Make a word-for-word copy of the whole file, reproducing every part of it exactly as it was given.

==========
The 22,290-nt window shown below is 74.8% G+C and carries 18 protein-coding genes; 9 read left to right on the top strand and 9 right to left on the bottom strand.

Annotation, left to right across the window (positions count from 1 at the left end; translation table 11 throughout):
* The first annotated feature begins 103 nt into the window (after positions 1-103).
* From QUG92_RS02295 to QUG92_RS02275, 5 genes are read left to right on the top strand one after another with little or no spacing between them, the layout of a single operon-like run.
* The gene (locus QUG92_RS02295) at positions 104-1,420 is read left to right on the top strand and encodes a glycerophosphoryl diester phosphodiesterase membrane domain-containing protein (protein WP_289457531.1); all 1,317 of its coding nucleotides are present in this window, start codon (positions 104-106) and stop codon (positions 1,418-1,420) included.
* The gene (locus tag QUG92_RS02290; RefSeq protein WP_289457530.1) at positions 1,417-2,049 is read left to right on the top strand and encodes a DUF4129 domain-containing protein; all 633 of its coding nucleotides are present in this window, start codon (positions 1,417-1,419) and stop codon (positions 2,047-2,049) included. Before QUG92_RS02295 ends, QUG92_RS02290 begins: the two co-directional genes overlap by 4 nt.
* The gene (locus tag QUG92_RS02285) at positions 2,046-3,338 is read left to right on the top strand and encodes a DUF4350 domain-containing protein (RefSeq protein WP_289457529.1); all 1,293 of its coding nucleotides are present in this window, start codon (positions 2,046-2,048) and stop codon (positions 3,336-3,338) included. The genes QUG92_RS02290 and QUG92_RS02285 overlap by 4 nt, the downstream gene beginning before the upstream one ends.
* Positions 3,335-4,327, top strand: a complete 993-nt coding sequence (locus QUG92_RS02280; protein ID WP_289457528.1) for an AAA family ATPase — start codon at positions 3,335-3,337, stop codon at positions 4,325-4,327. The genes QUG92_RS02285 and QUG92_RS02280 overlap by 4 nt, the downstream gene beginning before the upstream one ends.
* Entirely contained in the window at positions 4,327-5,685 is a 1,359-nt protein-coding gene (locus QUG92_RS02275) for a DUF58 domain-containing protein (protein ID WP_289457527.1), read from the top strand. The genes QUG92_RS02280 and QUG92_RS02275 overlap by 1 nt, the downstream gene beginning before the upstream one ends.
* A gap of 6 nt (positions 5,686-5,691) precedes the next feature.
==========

The 22,290-nt window shown below is 74.8% G+C and carries 18 protein-coding genes; 9 read left to right on the top strand and 9 right to left on the bottom strand.

Annotation, left to right across the window (positions count from 1 at the left end; translation table 11 throughout):
* The first annotated feature begins 103 nt into the window (after positions 1-103).
* From QUG92_RS02295 to QUG92_RS02275, 5 genes are read left to right on the top strand one after another with little or no spacing between them, the layout of a single operon-like run.
* The gene (locus QUG92_RS02295) at positions 104-1,420 is read left to right on the top strand and encodes a glycerophosphoryl diester phosphodiesterase membrane domain-containing protein (protein WP_289457531.1); all 1,317 of its coding nucleotides are present in this window, start codon (positions 104-106) and stop codon (positions 1,418-1,420) included.
* The gene (locus tag QUG92_RS02290; RefSeq protein WP_289457530.1) at positions 1,417-2,049 is read left to right on the top strand and encodes a DUF4129 domain-containing protein; all 633 of its coding nucleotides are present in this window, start codon (positions 1,417-1,419) and stop codon (positions 2,047-2,049) included. Before QUG92_RS02295 ends, QUG92_RS02290 begins: the two co-directional genes overlap by 4 nt.
* The gene (locus tag QUG92_RS02285) at positions 2,046-3,338 is read left to right on the top strand and encodes a DUF4350 domain-containing protein (RefSeq protein WP_289457529.1); all 1,293 of its coding nucleotides are present in this window, start codon (positions 2,046-2,048) and stop codon (positions 3,336-3,338) included. The genes QUG92_RS02290 and QUG92_RS02285 overlap by 4 nt, the downstream gene beginning before the upstream one ends.
* Positions 3,335-4,327, top strand: a complete 993-nt coding sequence (locus QUG92_RS02280; protein ID WP_289457528.1) for an AAA family ATPase — start codon at positions 3,335-3,337, stop codon at positions 4,325-4,327. The genes QUG92_RS02285 and QUG92_RS02280 overlap by 4 nt, the downstream gene beginning before the upstream one ends.
* Entirely contained in the window at positions 4,327-5,685 is a 1,359-nt protein-coding gene (locus QUG92_RS02275) for a DUF58 domain-containing protein (protein ID WP_289457527.1), read from the top strand. The genes QUG92_RS02280 and QUG92_RS02275 overlap by 1 nt, the downstream gene beginning before the upstream one ends.
* A gap of 6 nt (positions 5,686-5,691) precedes the next feature.